Life insurance is basically a bet, a gamble, a wager.  That’s all you need to understand.  Say for example you have a standard nuclear family, mum, dad, and the two point four kids.  Dad is usually the wage earner and mum stays at home bringing up the kids.  If dad is taken out of the equation, the job of insurance is to replace his earnings, ad infinitum in a perfect world, well; in a perfect world I suppose the dad wouldn’t die.  So if dad is earning twenty thousand a year and the average interest rates are five percent, then you need to invest a lump sum of four hundred thousand, so that at five percent interest, you will get twenty thousand a year, each and every year thereafter.  So, on the first day of each month, you go to an insurance company and say, ‘I bet you that I will not die this month, what odds will you give me?’  You say you want a four hundred thousand pound pay out and the insurance company says that will be seven pounds.  What’s so difficult about that?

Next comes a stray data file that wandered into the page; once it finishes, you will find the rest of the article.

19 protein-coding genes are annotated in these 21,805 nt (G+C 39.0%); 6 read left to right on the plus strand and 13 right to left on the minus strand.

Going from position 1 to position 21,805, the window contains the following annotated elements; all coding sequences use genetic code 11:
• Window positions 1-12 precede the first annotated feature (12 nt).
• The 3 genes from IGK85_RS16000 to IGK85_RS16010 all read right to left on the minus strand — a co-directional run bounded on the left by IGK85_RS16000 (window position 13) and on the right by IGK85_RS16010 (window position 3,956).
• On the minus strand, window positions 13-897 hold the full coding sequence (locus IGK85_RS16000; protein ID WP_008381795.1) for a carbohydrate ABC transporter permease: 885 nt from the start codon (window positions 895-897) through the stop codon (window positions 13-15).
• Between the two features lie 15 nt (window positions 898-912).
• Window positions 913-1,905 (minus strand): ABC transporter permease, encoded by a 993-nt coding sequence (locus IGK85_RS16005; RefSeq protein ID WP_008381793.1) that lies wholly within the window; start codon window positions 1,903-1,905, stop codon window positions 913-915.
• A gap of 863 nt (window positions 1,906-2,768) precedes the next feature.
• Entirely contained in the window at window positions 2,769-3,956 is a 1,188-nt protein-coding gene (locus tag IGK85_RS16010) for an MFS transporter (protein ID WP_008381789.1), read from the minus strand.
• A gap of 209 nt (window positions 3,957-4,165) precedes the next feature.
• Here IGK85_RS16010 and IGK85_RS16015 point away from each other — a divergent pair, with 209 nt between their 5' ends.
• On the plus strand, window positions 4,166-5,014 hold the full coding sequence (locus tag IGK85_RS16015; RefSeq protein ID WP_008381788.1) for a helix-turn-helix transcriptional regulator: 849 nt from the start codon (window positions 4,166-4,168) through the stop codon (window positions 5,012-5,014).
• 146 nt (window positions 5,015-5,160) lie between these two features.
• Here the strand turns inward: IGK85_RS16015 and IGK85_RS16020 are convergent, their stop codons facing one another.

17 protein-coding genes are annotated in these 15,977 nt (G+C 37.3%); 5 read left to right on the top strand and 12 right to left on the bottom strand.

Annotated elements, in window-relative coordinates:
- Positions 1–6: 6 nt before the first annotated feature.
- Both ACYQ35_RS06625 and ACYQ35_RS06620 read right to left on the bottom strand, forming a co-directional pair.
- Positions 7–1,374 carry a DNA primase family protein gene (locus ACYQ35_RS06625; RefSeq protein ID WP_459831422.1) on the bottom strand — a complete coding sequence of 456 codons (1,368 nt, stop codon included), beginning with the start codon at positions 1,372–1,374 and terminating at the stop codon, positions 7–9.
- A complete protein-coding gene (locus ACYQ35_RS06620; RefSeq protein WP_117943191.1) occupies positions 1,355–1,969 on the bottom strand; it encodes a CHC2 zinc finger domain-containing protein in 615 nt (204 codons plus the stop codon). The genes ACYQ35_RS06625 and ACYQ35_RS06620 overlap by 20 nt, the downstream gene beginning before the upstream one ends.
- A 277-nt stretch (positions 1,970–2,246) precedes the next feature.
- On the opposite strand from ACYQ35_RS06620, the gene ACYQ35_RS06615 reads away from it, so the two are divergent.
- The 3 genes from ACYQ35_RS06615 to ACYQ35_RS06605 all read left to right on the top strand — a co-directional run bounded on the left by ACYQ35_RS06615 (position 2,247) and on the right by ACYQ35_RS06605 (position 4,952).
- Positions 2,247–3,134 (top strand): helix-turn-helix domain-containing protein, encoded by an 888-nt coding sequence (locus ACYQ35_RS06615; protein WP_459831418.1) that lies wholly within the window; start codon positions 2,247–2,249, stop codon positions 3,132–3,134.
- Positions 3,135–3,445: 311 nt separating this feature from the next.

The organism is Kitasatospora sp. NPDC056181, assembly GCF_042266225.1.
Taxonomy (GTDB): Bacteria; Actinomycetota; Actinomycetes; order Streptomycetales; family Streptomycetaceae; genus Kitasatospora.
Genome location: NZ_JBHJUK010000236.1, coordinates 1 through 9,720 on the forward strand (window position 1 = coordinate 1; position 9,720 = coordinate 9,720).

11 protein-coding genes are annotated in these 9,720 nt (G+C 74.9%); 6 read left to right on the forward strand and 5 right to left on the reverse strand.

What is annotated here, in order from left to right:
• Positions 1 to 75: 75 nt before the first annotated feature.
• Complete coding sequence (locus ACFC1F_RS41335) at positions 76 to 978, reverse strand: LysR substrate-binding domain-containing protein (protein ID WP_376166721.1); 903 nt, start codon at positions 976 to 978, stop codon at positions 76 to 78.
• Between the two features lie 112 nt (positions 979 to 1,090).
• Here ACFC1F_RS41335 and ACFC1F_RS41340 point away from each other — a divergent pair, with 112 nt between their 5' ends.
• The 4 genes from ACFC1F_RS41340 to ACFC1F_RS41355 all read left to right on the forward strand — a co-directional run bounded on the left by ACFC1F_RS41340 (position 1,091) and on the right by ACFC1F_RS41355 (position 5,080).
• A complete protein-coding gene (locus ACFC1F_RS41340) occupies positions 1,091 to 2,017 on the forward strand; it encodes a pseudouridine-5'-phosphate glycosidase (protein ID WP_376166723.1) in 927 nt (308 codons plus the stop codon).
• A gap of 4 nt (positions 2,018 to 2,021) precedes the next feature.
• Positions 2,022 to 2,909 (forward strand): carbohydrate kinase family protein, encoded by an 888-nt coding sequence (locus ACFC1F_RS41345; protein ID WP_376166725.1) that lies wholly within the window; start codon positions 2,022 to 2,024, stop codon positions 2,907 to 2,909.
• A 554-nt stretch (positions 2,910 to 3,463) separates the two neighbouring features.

Well the problem was that at the time the only thing people were experts in were endowment policies, so that many people didn’t understand that insurance was a pure and simple gamble and they expected a lump sum at the end of the term.  People would discuss at length which company would give the best return over a number of years, which of course was horse shit.  I came back in to the office one day and had just sold a small savings plan.  It was what the client needed or best suited their needs at that time.  Jack glanced over the paperwork.  “You’ve just earned fifty quid,” he said.  “I know,” I smiled.  “But if you had sold them a pension you would have earned three hundred and fifty quid.”  “But they didn’t need a pension,” I said, to which Jack replied.  “So what?  Would you rather have three hundred and fifty quid or fifty?”